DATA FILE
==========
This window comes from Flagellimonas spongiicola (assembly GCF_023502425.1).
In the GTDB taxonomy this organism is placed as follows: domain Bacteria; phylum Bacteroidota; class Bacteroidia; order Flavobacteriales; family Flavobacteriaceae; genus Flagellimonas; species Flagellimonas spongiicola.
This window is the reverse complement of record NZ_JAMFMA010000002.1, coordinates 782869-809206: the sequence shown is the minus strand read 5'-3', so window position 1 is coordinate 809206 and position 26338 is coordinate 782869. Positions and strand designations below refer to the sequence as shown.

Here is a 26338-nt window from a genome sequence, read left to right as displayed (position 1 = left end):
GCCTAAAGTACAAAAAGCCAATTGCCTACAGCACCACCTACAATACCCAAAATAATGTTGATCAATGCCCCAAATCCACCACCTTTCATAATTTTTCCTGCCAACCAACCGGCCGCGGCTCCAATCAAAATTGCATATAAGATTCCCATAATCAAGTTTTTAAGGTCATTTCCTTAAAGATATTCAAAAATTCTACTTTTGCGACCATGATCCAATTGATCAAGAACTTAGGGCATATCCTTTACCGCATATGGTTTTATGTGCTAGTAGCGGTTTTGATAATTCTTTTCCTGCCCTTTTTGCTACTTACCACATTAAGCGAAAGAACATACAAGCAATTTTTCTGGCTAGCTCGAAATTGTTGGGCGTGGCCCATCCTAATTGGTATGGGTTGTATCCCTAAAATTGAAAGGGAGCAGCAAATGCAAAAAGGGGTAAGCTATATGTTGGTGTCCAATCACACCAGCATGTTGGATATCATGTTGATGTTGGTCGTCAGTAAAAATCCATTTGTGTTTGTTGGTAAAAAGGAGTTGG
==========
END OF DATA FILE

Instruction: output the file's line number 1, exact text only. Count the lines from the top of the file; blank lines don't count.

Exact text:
This window comes from Flagellimonas spongiicola (assembly GCF_023502425.1).